- The Washington Times - Wednesday, March 25, 2020

Virginia Gov. Ralph Northam on Wednesday asked Liberty University to reconsider its message of welcoming students back to campus during a coronavirus pandemic, as he reminded all state residents to stay home.

“Stay home unless you have to leave for essential reasons,” the Democratic governor said at a press conference. “We appreciate our colleges and universities making accommodations for students with special cases, but that is very different from inviting students to leave their home and come back campus.”

Although it transitioned all of its classes to online, Liberty University was still welcoming back students from spring break this week; more than 1,000 students were back on campus as of Tuesday.

“As we are told in First Corinthians, it is required that those who have been given a trust must prove faithful, proving faithful is providing clear and consistent guidance, and it means respecting the duty Liberty University has to its students, its staff and the Lynchburg community, where it is located,” Mr. Northam said.

Liberty University President Jerry Falwell Jr. told Alisyn Camerota of CNN’s “New Day” that “Liberty did not reopen. Liberty has between 1,000 and 2,000 students on a campus built for 15,500 and almost a thousand are international students who have nowhere else to go.”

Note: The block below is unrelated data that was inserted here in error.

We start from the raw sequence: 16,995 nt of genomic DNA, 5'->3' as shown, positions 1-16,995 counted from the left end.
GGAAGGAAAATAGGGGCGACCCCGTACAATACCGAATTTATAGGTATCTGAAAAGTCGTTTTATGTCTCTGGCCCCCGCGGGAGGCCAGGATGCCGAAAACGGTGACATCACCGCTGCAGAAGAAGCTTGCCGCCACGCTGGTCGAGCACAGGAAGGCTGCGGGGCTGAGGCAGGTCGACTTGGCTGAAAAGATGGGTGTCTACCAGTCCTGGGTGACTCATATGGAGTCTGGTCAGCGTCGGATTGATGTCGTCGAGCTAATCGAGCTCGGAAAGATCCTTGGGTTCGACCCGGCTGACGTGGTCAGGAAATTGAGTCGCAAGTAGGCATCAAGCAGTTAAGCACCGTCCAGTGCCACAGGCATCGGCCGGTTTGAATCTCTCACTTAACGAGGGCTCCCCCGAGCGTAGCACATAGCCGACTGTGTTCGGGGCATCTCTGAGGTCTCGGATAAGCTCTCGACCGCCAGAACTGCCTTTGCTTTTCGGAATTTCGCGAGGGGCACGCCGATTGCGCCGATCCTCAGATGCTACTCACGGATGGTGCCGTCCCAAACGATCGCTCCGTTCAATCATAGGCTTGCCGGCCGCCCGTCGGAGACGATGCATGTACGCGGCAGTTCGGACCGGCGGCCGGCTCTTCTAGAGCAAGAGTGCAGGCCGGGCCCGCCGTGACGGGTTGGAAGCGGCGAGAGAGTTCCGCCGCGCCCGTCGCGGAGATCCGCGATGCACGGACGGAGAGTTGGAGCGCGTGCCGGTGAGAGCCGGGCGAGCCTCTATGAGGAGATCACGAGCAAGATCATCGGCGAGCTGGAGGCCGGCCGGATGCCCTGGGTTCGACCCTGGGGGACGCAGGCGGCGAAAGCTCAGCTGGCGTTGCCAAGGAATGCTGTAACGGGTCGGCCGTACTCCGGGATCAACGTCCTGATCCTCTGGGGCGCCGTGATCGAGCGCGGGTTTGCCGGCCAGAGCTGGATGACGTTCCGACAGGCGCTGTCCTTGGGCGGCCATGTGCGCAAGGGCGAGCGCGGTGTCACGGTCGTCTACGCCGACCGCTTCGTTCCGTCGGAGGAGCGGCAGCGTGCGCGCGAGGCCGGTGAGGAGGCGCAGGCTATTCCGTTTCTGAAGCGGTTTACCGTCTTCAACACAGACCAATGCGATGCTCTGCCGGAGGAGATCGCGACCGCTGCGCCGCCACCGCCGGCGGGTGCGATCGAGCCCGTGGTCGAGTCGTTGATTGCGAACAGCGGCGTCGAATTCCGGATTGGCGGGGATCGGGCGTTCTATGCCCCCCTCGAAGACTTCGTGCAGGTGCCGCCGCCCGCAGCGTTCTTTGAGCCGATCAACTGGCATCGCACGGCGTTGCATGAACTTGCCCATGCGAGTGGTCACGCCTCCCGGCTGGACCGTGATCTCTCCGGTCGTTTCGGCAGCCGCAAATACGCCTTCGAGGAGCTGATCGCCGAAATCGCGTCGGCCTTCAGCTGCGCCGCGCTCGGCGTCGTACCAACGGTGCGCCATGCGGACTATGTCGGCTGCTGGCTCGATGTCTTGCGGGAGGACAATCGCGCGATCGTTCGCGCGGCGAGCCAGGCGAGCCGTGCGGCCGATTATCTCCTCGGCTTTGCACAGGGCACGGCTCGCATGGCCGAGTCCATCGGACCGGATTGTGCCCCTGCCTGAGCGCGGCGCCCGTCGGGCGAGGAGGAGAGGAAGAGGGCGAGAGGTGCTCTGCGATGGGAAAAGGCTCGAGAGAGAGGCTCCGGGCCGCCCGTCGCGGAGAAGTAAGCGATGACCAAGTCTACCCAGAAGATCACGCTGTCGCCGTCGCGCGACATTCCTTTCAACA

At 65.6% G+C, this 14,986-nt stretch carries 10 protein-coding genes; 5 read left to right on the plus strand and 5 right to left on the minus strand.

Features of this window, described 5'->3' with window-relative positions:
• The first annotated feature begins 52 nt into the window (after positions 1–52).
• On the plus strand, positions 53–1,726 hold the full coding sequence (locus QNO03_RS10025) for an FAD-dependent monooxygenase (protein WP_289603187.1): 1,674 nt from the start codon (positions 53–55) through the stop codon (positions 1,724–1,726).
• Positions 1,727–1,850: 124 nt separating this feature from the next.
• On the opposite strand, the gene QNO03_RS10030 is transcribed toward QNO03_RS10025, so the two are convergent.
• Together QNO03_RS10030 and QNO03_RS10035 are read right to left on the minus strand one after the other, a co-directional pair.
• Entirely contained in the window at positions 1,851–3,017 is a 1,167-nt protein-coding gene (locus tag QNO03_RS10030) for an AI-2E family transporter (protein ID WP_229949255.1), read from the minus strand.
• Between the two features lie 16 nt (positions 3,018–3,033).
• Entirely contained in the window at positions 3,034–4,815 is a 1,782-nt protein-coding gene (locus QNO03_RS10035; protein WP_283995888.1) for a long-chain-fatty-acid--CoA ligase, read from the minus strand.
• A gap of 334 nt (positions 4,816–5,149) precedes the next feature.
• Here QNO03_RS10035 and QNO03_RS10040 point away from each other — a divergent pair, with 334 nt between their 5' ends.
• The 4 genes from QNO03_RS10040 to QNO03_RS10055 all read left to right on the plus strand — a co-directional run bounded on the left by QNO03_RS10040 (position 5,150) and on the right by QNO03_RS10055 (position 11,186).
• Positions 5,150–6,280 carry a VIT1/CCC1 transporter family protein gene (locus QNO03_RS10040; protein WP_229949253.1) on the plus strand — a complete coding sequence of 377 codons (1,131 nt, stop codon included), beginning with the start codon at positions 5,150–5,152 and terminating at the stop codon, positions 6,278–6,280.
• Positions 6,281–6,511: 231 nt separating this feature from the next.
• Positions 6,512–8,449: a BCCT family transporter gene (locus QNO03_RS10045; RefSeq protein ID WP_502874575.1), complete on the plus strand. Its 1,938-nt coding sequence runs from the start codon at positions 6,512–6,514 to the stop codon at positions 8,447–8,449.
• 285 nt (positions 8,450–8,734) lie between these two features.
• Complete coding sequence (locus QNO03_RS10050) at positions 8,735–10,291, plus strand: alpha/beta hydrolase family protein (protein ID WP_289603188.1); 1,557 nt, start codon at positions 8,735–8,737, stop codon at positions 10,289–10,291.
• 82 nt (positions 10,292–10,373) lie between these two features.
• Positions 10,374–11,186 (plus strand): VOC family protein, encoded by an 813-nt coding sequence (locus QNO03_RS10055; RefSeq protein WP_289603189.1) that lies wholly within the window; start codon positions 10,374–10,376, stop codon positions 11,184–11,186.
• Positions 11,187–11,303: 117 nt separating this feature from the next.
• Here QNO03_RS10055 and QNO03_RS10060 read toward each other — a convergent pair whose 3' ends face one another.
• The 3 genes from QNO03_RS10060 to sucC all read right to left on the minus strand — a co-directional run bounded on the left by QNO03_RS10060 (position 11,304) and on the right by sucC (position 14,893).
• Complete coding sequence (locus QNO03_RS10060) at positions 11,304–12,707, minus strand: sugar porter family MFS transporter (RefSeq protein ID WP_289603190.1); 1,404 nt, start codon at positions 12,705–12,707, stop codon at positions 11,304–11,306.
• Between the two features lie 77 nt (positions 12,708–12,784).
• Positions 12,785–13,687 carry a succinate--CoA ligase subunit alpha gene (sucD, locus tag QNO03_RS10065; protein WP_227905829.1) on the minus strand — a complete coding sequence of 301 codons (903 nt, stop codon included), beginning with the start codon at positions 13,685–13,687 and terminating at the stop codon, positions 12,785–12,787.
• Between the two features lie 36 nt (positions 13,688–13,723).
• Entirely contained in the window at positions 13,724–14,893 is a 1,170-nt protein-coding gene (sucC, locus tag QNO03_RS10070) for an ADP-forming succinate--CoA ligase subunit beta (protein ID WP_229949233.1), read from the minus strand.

He said, “Others have no place else to be except in their dorms.”

In addition to encouraging residents to stay home, Mr. Northam announced closures of campgrounds at state parks, making them available for daytime use only.

The Virginia governor is issuing an executive order to cancel all nonelective surgeries.

Mr. Northam also put into perspective the amount of personal protective equipment (PPE), such as gloves and masks, that health care professionals go through in one day.

He said intensive care unit patients have about 10 doctors, each doctor needs to change their PPE each time they visit a different patient. If there are 40 ICU patients and doctors are seeing patients around the clock, it starts to add up, the governor said.

As of Tuesday afternoon, the region has recorded 15 deaths and close to 1,000 positive cases of COVID-19, with 183 in the District of Columbia, 391 in Virginia and 349 in Maryland.

Many people are working from home, but restaurants and bars are staying open for carryout and delivery service only. All other public-facing, nonessential businesses and facilities, such as movie theaters, museums, public playgrounds and parks, gyms, events and concert venues and personal care businesses, are being forced to close in an effort to promote social distancing and slow the spread of COVID-19, the disease caused by the coronavirus.

D.C. Mayor Muriel Bowser has extended the public health emergency to at least April 25, meaning the ban on mass gatherings of 10 people or more will last until then, and schools, restaurants and bars, public playgrounds, libraries and many nonessential businesses will remain closed until then.

Maryland Gov. Larry Hogan has placed an indefinite ban on mass gatherings of 10 people or more, he ordered all nonessential businesses to close, and he postponed the April 28 primary election. Schools are to be closed at least until April 24, he said.

Mr. Northam ordered the closure of schools until the end of the academic year and ordered the closure of the aforementioned nonessential businesses for at least a month. He also banned mass gatherings of 10 people or more.

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